Islamist terror will threaten the UK for decades, the former head of MI5 has warned as the methods of radicalisation and attack continue to adapt.
Jonathan Evans said Britain was facing a “generational problem” seeing extremists energised by recent attacks like Westminster.
“We’re at least 20 years into this, my guess is that we will still be dealing with the long tail in another 20 years’ time – I think this is genuinely a generational problem,” he told BBC Radio 4’s Today programme.
“I think that we are going to be facing 20 or 30 years of terrorist threats and therefore we need absolutely critically to persevere.”
Lord Evans, who now sits as a crossbencher in the House of Lords, said that when he retired from the domestic security service in 2013 he believed the UK was “over the worst of the al-Qaeda threat”.
“But then we saw the development and emergence of Isis with the same ideology and many of the same people,” he added.
The former MI5 director said the July 2005 London bombings had an “energising effect on the extremist networks in the UK” that may have been repeated by the Westminster attack in March.
“Since 2013 there have been 19 attempted attacks that have been disrupted and even since the attack at Westminster we are told there have been six disruptions, so this is a permanent state of preparedness,” Lord Evans said.
Mark Rowley, the head of national counter terrorism policing, said there has been a “dramatic” increase in pace with the number of threats identified.
“That number of 10 [attacks and plots] over a few months compared to 13 over four years illustrates the change in tempo that we’ve seen, which is a real challenge for us and that’s why we’re going to have to do some things differently,” he said.
Mr Rowley, who is also Assistant Commissioner of the Metropolitan Police, suggested new powers and legislation could help preventative work, as well as increased resources to bolster the huge surveillance operations needed to monitor 3,000 known extremists and 20,000 other people who could become a threat.
“It’s that wider cohort that we have to keep an eye on as well; to see if any of them that reactivate, so to speak, and become dangerous again,” he said.
The security services have been heavily criticised for failing to prevent attacks carried out by known extremists, like London Bridge ringleader Khalid Masood, who was part of Anjem Choudhry’s extremist network, and Manchester bomber Salman Abedi, who had been reported to authorities for radical statements.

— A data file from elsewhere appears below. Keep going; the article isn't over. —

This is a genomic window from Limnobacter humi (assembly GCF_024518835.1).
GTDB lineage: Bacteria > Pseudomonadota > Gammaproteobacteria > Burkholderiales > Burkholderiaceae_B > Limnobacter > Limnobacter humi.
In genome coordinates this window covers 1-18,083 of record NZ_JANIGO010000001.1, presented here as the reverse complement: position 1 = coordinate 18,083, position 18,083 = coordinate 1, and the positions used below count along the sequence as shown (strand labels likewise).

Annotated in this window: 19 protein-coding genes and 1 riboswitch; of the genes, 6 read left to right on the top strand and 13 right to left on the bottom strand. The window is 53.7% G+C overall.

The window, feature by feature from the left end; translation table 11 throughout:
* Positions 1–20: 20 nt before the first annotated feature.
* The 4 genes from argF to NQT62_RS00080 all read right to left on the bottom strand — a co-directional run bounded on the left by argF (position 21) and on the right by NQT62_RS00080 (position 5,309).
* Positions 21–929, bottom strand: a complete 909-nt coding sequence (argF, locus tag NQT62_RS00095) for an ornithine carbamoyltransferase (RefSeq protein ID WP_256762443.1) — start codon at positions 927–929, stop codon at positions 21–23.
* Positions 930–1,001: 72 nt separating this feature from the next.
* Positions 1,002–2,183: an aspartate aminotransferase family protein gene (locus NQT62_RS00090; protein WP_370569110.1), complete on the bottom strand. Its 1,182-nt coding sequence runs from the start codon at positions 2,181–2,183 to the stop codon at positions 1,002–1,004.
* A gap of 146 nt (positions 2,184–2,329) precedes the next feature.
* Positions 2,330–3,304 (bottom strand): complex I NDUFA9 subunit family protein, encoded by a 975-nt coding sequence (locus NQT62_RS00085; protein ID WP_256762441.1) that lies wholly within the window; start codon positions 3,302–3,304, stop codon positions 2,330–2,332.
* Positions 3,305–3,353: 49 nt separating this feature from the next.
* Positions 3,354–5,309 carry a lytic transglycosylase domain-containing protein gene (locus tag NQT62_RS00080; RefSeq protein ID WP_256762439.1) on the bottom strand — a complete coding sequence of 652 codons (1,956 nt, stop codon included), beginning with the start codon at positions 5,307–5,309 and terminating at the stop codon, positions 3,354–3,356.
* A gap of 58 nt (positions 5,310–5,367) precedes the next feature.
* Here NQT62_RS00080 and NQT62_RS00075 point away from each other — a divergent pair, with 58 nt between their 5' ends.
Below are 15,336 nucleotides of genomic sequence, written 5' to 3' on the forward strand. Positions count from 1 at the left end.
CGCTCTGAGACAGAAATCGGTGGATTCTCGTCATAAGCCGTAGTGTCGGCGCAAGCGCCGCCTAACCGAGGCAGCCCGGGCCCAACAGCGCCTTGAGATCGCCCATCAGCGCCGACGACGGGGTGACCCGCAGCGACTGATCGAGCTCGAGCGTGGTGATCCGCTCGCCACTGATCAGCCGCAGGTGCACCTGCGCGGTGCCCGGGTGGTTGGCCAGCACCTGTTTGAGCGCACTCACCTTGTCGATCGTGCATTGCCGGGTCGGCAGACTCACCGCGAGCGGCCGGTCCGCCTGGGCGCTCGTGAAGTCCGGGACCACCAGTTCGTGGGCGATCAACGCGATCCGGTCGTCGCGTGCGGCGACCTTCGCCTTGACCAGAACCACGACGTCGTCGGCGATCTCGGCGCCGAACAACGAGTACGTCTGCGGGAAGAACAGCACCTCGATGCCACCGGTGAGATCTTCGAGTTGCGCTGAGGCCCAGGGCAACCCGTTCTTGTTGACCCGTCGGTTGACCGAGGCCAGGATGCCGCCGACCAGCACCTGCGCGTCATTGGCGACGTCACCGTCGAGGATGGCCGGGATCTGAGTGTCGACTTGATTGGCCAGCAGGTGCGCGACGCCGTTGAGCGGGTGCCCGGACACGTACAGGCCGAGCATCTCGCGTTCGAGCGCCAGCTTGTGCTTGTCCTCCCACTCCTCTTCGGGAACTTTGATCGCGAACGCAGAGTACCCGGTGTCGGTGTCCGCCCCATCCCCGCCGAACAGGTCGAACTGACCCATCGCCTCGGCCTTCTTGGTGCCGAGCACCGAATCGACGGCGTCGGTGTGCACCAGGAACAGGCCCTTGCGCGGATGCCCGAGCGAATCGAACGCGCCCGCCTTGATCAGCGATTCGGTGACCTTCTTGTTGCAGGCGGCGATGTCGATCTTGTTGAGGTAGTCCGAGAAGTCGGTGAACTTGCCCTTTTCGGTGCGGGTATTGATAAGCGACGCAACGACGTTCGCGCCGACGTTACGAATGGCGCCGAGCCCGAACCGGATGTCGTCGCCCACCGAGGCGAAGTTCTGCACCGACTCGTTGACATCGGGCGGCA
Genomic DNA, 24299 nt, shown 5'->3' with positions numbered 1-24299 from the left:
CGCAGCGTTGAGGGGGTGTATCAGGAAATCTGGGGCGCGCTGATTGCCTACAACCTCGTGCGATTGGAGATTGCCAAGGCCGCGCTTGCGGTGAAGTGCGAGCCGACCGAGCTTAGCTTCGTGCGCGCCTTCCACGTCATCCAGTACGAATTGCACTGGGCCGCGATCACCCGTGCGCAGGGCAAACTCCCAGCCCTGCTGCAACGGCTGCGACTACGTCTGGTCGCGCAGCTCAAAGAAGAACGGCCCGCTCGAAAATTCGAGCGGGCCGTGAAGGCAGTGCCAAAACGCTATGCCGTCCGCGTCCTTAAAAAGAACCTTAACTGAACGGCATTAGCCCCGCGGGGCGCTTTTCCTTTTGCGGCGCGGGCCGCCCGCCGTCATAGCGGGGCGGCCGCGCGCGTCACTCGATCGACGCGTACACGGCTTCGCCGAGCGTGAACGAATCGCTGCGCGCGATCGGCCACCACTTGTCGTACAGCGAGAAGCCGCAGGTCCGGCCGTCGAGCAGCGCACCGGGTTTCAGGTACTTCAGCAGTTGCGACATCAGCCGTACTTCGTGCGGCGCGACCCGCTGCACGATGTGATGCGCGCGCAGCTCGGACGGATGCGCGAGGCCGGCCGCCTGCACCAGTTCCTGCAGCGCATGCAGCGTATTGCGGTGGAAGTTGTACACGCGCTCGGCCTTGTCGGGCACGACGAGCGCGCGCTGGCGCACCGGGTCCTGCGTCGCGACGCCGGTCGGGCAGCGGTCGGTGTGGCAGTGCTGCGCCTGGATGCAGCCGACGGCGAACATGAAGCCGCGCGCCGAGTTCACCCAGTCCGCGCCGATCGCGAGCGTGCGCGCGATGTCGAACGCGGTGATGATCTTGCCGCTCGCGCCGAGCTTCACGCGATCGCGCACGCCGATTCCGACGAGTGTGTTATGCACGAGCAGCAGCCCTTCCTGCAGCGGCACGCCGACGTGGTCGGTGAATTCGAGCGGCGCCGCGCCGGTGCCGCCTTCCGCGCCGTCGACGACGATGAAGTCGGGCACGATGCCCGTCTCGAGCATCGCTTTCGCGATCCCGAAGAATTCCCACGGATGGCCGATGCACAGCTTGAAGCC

Mr Rowley said police were wrestling with an “extraordinarily diverse” range of threats, adding: “You’ve got plots directed by al-Qaeda, plots directed by Isis – organised and planned at one end of the spectrum … all the way through to individuals who have been inspired by the propaganda online, radicalised perhaps – some of them who are vulnerable – and decide to pick up a weapon and act in the name of Isis.”
He said there was no “either/or” with attacks being directed by terror groups and carried out by lone actors, with terrorists drawing on advice and encouragement from organisations like Isis to “come up with their own plan”.
Mr Rowley contrasted the “tight network of wicked individuals” previously seen with the IRA and al-Qaeda with the current situation where Isis has created “more of a cultish movement where they are putting out propaganda and saying ‘anybody and everybody, act in our name and you’re part of our terrorist campaign’.”
Analysts have warned that Isis will increasingly seek to gain legitimacy from terror attacks on the West as it loses territory in Syria and Iraq, while Metropolitan Police Commissioner Cressida Dick said key defeats in Mosul and Raqqa may not decrease the risk to the UK.
Mr Rowley said security services were deeply “hurt” by the failure to protect the 36 people killed and 200 injured by recent attacks and were “redoubling efforts” to improve prevention work across all agencies including local government and the general public.
The Government is currently conducting a review of the response to this year’s atrocities, including work carried out by the controversial Prevent programme, which recent research found risked dividing communities and “alienating” Muslims.
Amber Rudd, the Home Secretary, has defended the initiative and emphasised that it targets not only jihadism but all forms of extremism.
In an article for The Sun, she accused some critics of “seeking to undermine” Prevent without offering a meaningful alternative to stop radicalisation.
“Prevent has made a significant impact in preventing people being drawn into terrorism and it is here to stay,” Ms Rudd said.
“In light of the horrific terror attacks in London and Manchester, we are reviewing all aspects of our counter terrorism strategy to make sure we keep pace with the changing terrorist threat … I am clear that when it comes to keeping our families, communities and country safe, doing nothing is simply not an option.”
The current terror threat level for the UK is set at severe, meaning an attack is considered “highly likely”.
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